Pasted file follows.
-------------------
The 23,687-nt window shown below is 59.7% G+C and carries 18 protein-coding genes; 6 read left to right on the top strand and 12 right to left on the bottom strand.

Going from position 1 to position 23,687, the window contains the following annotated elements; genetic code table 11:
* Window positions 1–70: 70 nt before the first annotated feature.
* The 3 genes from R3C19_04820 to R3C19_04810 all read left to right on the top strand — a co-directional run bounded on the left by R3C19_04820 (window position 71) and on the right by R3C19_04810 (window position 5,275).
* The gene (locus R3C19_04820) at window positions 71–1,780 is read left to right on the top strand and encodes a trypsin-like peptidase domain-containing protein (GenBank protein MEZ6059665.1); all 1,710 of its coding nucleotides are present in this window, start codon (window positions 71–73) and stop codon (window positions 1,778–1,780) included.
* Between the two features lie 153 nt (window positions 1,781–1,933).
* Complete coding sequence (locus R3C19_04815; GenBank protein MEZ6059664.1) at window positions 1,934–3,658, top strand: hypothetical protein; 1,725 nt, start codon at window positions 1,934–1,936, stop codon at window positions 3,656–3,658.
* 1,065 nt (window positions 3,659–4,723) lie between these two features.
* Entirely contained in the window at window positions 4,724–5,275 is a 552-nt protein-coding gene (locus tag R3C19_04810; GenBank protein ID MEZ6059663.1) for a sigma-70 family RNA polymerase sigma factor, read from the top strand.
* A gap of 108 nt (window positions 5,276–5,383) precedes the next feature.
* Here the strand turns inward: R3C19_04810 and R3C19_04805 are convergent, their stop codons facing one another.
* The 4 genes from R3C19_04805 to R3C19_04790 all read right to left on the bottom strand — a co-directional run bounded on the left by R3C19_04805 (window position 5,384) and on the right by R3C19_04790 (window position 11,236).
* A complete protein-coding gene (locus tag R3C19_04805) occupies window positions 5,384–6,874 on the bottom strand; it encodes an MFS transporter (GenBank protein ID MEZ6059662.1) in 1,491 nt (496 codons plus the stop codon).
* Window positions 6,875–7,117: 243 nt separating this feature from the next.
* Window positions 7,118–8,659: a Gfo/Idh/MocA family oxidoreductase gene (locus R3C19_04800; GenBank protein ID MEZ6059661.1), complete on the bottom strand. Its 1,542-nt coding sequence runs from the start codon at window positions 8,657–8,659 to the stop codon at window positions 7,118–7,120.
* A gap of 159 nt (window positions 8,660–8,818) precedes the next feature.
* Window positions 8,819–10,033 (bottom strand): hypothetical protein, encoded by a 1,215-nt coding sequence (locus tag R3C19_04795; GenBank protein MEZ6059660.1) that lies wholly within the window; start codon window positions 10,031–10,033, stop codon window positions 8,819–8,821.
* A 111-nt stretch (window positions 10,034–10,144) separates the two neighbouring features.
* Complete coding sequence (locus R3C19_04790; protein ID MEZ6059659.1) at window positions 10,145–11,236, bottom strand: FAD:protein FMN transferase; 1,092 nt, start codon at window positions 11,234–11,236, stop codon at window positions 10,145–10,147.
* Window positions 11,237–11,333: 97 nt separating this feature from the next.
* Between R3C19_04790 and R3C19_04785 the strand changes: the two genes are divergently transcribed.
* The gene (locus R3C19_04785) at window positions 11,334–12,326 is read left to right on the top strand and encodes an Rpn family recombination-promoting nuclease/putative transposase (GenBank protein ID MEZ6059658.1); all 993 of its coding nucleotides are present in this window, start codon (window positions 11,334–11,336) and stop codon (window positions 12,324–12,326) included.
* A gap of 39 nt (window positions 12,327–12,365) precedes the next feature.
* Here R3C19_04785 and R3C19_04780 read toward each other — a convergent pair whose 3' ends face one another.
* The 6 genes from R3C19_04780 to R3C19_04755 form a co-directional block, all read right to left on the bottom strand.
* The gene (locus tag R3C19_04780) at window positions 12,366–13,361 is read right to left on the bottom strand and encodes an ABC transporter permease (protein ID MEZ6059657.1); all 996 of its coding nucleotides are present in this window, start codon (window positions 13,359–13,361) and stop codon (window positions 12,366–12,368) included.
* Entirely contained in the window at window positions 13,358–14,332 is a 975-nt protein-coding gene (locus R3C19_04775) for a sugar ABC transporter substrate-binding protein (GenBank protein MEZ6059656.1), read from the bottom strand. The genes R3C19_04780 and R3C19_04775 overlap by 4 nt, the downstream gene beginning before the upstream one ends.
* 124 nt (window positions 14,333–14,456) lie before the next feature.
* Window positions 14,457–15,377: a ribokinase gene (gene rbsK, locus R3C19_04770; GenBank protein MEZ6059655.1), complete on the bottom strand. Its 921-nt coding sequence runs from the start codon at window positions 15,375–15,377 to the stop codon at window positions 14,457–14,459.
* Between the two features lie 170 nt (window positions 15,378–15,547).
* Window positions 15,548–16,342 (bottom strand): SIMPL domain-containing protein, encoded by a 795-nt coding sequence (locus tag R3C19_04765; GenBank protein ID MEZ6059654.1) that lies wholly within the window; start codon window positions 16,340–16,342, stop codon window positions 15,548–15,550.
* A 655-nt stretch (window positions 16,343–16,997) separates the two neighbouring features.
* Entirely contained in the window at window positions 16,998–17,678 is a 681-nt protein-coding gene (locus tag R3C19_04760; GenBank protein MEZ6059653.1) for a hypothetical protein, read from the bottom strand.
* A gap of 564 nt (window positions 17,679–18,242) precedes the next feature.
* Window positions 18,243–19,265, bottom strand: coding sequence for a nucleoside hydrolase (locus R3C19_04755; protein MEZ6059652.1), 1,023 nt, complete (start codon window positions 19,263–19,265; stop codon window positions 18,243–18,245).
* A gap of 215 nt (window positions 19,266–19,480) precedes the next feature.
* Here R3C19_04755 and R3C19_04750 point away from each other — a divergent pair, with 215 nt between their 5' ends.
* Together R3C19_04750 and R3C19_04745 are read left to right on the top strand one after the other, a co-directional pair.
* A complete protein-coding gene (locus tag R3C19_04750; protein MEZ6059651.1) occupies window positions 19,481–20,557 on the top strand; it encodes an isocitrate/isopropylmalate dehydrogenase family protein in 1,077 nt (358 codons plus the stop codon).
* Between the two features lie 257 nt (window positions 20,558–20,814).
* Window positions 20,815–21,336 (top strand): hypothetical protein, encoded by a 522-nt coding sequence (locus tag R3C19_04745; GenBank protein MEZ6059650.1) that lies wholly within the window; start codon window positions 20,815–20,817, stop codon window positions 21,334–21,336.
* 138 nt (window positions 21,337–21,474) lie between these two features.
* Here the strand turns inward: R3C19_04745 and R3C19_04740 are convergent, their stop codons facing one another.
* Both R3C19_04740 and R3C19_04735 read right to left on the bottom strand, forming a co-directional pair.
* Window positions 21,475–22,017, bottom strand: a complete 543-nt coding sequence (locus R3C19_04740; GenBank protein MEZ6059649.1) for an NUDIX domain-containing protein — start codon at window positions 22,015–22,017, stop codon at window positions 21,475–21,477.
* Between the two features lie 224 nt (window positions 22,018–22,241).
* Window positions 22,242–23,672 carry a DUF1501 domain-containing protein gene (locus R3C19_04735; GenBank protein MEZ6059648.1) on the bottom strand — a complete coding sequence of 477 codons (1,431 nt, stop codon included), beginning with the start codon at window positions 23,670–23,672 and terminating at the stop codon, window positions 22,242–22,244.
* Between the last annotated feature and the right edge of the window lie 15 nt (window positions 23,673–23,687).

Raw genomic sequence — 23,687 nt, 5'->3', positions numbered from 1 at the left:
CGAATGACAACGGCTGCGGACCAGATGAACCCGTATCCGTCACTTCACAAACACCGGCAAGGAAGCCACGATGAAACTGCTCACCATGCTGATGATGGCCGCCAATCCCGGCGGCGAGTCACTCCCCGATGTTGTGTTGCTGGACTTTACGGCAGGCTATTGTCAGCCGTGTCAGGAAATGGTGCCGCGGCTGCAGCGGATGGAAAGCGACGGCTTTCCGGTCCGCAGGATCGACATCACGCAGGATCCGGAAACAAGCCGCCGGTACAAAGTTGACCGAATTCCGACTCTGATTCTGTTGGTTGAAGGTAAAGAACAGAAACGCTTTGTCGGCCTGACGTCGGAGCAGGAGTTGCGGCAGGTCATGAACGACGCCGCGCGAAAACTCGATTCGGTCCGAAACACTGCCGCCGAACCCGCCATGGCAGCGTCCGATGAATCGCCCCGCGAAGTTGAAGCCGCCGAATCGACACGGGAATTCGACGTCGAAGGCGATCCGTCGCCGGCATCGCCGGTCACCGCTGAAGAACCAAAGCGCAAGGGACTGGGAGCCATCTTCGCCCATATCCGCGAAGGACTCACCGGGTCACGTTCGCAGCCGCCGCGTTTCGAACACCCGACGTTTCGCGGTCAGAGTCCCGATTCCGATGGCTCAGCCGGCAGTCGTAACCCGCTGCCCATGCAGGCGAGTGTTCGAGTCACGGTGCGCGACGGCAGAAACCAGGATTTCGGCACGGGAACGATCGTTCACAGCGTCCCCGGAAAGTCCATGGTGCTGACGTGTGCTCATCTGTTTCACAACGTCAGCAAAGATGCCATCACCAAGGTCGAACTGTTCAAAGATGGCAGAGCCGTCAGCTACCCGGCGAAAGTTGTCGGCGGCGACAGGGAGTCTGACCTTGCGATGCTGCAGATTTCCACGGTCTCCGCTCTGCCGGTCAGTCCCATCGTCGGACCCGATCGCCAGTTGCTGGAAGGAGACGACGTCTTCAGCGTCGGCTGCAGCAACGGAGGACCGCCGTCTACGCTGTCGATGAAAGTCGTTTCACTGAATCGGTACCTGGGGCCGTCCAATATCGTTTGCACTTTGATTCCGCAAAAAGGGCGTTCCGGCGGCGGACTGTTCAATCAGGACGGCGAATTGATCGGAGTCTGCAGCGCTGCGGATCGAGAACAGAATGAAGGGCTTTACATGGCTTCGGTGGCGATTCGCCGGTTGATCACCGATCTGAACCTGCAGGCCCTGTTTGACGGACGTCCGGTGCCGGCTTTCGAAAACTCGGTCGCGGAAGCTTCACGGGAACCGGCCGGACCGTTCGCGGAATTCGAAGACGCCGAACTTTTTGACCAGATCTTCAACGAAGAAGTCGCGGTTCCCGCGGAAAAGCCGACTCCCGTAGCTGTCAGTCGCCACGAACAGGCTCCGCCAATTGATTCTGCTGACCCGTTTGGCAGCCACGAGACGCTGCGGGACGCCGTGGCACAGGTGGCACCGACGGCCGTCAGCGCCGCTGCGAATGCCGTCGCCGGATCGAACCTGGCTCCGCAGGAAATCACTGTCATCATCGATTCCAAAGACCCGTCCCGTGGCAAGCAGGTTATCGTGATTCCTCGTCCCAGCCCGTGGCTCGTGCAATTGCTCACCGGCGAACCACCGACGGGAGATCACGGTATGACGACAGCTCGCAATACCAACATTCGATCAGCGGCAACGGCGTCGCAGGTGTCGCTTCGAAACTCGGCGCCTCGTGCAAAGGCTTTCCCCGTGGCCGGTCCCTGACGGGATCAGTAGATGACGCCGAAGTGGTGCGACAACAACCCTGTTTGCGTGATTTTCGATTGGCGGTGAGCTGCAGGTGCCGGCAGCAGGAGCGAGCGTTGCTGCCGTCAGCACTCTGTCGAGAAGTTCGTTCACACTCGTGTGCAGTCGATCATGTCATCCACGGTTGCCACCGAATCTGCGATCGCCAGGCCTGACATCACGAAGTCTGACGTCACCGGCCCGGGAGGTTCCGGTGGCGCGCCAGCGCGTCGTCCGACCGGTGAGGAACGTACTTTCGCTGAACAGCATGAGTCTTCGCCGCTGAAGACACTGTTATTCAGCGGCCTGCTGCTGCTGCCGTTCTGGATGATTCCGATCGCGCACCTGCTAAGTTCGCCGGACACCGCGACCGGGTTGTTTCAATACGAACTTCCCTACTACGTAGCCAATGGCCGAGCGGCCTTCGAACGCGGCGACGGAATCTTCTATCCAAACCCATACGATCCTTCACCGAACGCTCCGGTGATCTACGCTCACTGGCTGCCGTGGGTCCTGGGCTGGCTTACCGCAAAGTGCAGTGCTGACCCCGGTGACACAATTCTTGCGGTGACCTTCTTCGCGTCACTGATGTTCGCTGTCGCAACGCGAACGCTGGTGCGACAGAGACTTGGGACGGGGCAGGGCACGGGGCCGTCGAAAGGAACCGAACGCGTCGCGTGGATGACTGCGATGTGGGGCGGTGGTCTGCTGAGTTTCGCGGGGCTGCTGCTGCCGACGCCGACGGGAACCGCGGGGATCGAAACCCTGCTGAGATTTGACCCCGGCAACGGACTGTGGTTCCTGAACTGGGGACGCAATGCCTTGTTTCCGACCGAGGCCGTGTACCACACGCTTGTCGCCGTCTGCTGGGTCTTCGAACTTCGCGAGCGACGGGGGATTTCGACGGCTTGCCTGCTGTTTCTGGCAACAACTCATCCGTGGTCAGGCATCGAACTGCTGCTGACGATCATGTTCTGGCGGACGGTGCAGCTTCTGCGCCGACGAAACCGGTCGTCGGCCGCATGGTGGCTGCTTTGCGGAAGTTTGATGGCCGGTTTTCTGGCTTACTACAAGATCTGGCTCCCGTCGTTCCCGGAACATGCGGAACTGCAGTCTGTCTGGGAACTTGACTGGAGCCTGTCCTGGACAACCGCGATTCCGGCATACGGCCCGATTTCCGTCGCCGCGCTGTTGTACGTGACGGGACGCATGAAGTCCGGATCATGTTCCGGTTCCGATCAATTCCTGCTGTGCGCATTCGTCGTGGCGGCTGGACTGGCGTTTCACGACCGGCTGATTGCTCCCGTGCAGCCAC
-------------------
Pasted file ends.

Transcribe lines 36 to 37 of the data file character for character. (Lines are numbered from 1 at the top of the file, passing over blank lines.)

* A gap of 215 nt (window positions 19,266–19,480) precedes the next feature.
* Here R3C19_04755 and R3C19_04750 point away from each other — a divergent pair, with 215 nt between their 5' ends.